Surveillance and control in municipalities with moderate and intense transmission involve additional actions by health surveillance. The municipalities with transmission (with cases in the period) of VL were classified according to the criteria of the PCLV. Thus, medium and large municipalities, using the same indicator, can stratify areas or sectors within the municipality itself, thus allowing the specific surveillance and control actions for each situation to work (Brasil, 2019BRASIL. Ministério da Saúde. Secretaria de Vigilância em Saúde, 2019. Vigilância em saúde no Brasil 2003/2019: da criação da Secretaria de Vigilância em Saúde aos dias atuais. Brasília: Ministério da Saúde, Boletim Epidemiológico, vol. 50, no. esp.).

In Alagoas, during the study period, the mesoregion with the highest number of reported cases was sertão Alagoano, with 150 cases, corresponding to 42.6% of the reported cases, followed by the agreste Alagoano with 30.4% and East Alagoas with 27% of the cases. Considering the number of cases reported by municipalities, São José da Tapera and Palmeira dos Índios each presented 29 cases, both corresponding to 16.48%. Of the 66 municipalities with notifications of AVL cases, only 10 of them account for more than half of the state's case numbers, corresponding to 50.27%, these municipalities are: São José da Tapera (n=29; 8.24%), Palmeira dos Índios (n=29; 8.24%), Maceió (n=19; 5.40%), Estrela de Alagoas (n=16; 4.54%), Santana do Ipanema (n=16; 4.54%), Traipu (n=16; 4.54%), Girado do Pociano (n=15; 4.26%), Senador Rui Palmeira (n=13; 3.69%), Maragogi (n=12; 3.41%) and Pão de Açucar (n=12; 3.41%) (Table 1).

Table 1
Number of reported cases of AVL in the microregions and municipalities of Alagoas, 2008-2017.

Regarding the microregions, it is observed that Santana do Ipanema presents the largest number of cases (n=92), with approximately 26.14% of the total, followed by the microregions of Palmeira dos Índios with 56 cases (15.91%), Maceió with 44 cases (12.5%), Arapiraca with 33 cases (9.37%) and Batalha with 27 cases (7.67%). The microregion of Serra dos Quilombos presented the lowest number of cases in the study period with 2 cases (0.57%) (Table 1).

Regarding the temporal evolution of AVL cases in Alagoas, it can be seen that between 2008 and 2010, it was shown a higher incidence in the municipality of São José da Tapera, which was responsible not only for the highest number of cases (n=17), but also for the higher incidence, with 48.88 cases/100,000 inhabitants, followed by the municipalities of Japaratinga (27.38%) and Dois Riachos (24.58%), noting that the highest incidences are concentrated in the microregions of Santana do Ipanema and Batalha (Figure 2A). Between 2011 and 2013, there was a considerable expansion in the incidence of cases in the microregion of Santana do Ipanema in almost its entirety and we can see a slight reduction in the microregion of Batalha, despite having the municipality of Jacaré dos Homens with the second highest incidence of this period with 43.55 cases/100,000 inhabitants, second only to Japaratinga with 48.98 cases/100,000 inhabitants (Figure 2B).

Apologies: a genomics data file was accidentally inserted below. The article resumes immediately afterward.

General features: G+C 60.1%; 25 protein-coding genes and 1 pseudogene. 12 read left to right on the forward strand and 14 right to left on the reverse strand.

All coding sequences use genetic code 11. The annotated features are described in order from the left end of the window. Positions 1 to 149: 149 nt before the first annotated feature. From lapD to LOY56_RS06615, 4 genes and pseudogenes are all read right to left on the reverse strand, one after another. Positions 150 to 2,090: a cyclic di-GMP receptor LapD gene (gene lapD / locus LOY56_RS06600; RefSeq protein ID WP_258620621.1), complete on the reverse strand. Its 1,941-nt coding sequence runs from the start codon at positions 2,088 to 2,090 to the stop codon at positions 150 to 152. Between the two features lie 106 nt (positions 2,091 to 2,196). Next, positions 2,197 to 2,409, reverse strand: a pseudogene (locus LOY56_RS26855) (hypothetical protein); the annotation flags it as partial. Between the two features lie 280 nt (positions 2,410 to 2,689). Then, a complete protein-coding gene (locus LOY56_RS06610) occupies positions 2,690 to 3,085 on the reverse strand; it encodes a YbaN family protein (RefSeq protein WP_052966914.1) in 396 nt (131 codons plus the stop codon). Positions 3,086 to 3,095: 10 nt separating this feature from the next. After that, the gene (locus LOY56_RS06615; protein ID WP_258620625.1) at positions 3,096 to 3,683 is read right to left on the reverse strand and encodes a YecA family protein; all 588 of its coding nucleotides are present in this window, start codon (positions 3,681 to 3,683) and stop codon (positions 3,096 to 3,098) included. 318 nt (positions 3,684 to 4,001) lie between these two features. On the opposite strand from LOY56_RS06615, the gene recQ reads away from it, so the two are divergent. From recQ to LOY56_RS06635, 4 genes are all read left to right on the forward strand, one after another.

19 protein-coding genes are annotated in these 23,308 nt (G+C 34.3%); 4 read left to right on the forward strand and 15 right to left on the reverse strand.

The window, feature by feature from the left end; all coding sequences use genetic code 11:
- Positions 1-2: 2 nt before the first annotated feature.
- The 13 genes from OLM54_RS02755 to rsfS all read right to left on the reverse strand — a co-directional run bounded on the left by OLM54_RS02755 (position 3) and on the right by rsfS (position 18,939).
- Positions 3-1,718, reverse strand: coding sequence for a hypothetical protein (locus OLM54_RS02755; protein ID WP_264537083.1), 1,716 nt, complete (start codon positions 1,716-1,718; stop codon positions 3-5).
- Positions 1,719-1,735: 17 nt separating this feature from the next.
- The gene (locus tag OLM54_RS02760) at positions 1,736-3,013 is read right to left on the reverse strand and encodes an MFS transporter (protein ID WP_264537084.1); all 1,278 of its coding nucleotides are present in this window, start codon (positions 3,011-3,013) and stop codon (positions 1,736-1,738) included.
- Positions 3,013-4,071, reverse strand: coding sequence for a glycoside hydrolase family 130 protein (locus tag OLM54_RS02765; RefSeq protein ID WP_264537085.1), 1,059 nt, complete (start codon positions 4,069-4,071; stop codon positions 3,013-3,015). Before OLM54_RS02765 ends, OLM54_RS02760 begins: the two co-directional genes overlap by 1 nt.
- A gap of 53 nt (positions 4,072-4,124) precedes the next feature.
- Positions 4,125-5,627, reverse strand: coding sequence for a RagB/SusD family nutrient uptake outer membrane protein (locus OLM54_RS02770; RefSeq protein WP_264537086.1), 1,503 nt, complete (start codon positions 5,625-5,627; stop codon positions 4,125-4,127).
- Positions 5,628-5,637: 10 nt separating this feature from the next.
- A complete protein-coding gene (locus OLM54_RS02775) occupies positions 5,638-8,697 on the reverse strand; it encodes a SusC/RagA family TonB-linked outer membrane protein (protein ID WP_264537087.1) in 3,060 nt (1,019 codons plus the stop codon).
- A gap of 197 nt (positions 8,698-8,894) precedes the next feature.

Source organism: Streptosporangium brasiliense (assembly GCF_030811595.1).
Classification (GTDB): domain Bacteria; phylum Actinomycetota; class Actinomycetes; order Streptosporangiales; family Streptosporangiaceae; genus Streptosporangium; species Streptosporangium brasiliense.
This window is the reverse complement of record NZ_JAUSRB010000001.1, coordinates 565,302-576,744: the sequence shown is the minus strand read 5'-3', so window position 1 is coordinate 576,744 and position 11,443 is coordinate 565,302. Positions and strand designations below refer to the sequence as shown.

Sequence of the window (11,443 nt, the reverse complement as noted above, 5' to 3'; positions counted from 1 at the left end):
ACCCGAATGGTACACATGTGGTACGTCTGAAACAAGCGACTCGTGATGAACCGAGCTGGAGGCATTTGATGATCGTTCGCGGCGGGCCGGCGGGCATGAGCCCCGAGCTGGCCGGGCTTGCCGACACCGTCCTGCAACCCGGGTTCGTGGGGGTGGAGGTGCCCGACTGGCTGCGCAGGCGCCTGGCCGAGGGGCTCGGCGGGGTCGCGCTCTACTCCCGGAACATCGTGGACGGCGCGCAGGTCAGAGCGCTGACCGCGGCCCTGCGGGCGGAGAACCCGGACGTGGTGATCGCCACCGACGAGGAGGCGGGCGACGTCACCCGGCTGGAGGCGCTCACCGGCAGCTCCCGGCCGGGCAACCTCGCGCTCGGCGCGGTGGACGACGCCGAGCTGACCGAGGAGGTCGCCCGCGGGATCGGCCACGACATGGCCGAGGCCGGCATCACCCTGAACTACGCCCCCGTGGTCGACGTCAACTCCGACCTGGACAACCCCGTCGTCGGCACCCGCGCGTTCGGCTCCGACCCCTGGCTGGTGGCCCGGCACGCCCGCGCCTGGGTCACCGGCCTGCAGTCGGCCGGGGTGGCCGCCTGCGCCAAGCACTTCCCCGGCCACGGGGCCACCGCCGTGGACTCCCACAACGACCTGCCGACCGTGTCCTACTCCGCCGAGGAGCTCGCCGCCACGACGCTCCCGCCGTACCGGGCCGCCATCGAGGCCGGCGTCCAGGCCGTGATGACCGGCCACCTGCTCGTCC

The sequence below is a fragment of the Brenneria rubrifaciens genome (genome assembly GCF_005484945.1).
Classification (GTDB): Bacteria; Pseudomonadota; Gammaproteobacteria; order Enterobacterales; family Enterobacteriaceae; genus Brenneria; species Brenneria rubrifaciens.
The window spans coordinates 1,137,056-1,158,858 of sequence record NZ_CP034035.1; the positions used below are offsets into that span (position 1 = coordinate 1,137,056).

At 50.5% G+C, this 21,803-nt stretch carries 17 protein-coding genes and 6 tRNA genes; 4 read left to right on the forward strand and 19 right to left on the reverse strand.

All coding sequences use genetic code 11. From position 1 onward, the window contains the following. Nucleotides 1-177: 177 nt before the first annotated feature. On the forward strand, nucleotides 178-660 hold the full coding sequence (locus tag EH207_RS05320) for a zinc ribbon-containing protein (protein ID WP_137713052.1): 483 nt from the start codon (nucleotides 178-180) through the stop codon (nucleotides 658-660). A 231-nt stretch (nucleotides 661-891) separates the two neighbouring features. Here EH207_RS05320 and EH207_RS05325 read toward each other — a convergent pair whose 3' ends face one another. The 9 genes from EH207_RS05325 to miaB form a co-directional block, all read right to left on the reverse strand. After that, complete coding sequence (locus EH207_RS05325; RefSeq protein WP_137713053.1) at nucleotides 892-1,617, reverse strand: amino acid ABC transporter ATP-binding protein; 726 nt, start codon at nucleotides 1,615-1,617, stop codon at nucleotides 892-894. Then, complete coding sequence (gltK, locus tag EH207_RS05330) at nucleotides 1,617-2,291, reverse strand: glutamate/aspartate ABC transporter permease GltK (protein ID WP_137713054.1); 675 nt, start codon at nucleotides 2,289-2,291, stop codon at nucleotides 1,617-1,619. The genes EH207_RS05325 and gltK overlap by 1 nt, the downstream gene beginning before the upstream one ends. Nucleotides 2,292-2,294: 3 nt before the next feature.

Figure 2
Bayesian distribution by site of standardized incidence of VL in Alagoas, 2008-2017.

In the last study period, between 2014 and 2017, there was a territorial advance for the entire microregion of Santana do Ipanema and for the microregions of Batalha, Traipu and Palmeira dos Índios, which presented the municipality with the highest incidence, represented by Estrela de Alagoas with about 55.89 cases/100,000 inhabitants (Figure 2C). It is noticed that with the temporal evolution, the incidence of cases of AVL was concentrated in most municipalities in the microregion of Santana do Ipanema and in some municipalities of the microregion of Batalha, that is, in the Mesoregion of Sertão Alagoano (Figure 2). In the spatial statistical analysis observed in Figure 2 by moran's method, he presented indices between 2008 and 2010 (I=0.372; p=0.01); 2011 to 2013 (I=0.345; p=0.02) and from 2014 to 2017 (I=0.603; p<0.01), showing the presence of clusters with autocorrelation between several microregions of the state of Alagoas.

These indicators showed more significant clusters located in the microregions of Santana do Ipanema, Batalha and Traipu, covering part of the Serrana do Sertão Alagoano and Sertão do São Francisco, during the period from 2008 to 2010 (Figure 3A).

Figure 3
Local Moran index, according to VL incidence in Alagoas, 2008-2017.